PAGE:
Ten Years Ago
On July 20, 1998, the Nasdaq Composite closed at its then-all-time closing high of 2,049.25. Next, it took a spill and went into a downslide. Two-and-a-half months later, on Oct. 8, 1998, the Nasdaq closed at 1,419.12.
From January through July 1998, the IPO calendar had produced 44 deals per month, according to the U.S. Securities and Exchange Commission filings. That changed as the Nasdaq Composite slipped into a bear market. In September 1998, the calendar produced just three deals.
Once the bottom had been hit in 1998, it took about five weeks for the IPO production line to come back to life. From mid-November through December, the IPO calendar produced a total of 38 deals.
Fast Forward to the Present
On Oct. 31, 2007, the Nasdaq Composite ended at 2,859.12, its highest close since Jan. 24, 2001, when it finished at 2,859.15. To review: Almost a year ago, the Nasdaq reached its most recent closing high –- and that happened to be its highest close in seven years and 10 months.
From January through October 2007, the IPO calendar had produced 22 deals per month. That changed as the Nasdaq Composite slipped into a bear market. This year, the calendar has produced an average of six deals per month. In September 2008, it produced nothing.
Now we are waiting for daylight to break through the heavy clouds over Wall Street. It’s up to the Nasdaq to signal the dawn.
Two Brave Souls
In the meantime, there was some activity at the SEC’s filing window last week. Bankers set proposed pricing terms for two IPOs, but gave no pricing dates. The deals were:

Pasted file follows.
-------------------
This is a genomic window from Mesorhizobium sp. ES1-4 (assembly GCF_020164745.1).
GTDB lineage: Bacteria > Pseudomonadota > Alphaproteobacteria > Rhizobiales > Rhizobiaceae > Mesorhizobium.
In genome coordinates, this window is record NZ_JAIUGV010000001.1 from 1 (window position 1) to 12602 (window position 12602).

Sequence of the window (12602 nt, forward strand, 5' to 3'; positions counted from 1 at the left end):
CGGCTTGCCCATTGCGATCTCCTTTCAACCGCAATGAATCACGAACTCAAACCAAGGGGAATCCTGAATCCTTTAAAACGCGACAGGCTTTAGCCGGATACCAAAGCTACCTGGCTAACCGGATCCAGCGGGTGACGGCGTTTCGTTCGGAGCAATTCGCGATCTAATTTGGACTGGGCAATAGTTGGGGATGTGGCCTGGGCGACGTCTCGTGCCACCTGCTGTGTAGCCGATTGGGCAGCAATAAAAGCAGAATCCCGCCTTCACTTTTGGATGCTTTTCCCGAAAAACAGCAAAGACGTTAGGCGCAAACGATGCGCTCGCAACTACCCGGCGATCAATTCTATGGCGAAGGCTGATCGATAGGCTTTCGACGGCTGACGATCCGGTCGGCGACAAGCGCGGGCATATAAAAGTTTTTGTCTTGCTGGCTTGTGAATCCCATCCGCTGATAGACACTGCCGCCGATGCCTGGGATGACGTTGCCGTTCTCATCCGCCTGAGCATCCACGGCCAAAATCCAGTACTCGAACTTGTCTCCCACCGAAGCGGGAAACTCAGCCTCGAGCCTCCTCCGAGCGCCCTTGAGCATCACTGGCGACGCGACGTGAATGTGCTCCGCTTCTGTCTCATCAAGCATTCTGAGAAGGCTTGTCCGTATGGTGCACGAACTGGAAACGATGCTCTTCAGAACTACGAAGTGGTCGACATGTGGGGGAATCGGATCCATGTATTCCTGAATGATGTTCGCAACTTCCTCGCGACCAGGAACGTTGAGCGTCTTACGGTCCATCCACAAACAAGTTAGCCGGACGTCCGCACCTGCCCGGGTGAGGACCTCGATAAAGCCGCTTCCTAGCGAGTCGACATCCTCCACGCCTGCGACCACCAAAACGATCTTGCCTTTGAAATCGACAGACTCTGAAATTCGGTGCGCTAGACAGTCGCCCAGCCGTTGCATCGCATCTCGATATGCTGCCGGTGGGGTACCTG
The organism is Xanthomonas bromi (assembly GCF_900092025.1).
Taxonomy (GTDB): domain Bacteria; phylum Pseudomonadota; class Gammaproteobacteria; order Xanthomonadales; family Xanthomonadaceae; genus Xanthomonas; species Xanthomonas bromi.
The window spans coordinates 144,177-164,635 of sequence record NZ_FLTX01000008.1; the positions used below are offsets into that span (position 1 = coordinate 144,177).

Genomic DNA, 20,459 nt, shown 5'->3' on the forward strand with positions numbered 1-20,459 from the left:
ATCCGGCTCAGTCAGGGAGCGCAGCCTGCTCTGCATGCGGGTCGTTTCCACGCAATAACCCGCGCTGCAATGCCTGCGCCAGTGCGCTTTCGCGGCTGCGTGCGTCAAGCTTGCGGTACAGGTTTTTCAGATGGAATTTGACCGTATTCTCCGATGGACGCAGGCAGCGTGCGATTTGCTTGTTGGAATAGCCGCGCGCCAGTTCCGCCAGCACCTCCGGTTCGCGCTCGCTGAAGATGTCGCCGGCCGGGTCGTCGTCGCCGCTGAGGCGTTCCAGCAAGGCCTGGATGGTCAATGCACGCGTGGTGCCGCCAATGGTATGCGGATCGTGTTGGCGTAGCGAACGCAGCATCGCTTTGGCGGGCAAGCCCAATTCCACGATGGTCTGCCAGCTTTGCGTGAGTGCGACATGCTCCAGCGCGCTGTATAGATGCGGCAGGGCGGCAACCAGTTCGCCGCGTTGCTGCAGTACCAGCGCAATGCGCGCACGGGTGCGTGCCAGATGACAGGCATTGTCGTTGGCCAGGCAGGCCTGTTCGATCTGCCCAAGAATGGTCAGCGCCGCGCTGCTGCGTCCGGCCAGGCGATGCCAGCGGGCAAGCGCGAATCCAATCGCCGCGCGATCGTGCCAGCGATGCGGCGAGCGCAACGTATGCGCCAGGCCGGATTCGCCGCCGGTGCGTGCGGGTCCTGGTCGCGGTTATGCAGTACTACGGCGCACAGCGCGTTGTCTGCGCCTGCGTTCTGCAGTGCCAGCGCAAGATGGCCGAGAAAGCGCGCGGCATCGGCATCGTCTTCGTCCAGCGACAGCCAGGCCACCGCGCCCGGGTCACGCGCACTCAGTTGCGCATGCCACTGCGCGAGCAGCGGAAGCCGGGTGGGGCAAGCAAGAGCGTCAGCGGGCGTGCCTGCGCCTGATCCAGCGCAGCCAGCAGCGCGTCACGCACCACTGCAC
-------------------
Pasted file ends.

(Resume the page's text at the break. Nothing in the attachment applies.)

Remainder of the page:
Grand Canyon Education (GMS: LOPE proposed) (Quote, news & chart) is a Phoenix, Arizona-based online provider of post-secondary education services offering graduate and undergraduate degree programs in education, business, and health care. The company plans to price 10.5 million shares at $18 to $20 each to raise $199.5 million.
Now here’s some interesting reading: For the 12 months ending June 30, 2008, Grand Canyon reported net income of $3.1 million on total revenues of $125.5 million. In comparison, the company reported net income of just $71,000 on total revenues of $72.1 million for the calendar year ending Dec. 31, 2007.
Patriot Risk Management (GMS: PRMI proposed) (Quote, news & chart) is a Fort Lauderdale, Florida-based workers’ compensation risk-management company providing alternative market and traditional workers’ compensation products and services. The company plans to price 15 million shares at $10 to $12 each to raise $165 million.
More interesting reading: For the 12 months ending June 30, 2008, Patriot Risk Management reported net income of $2.6 million on total revenues of $43.5 million. In comparison, the company reported net income of $2.4 million on total revenues of $33 million for the calendar year ending Dec. 31, 2007.
Generally speaking, the IPOs that emerge from the bloodied trail of a bear market are companies with strong fundamentals, such as growth in revenues and net income, much like the two above. Stay tuned for pricing dates for these two.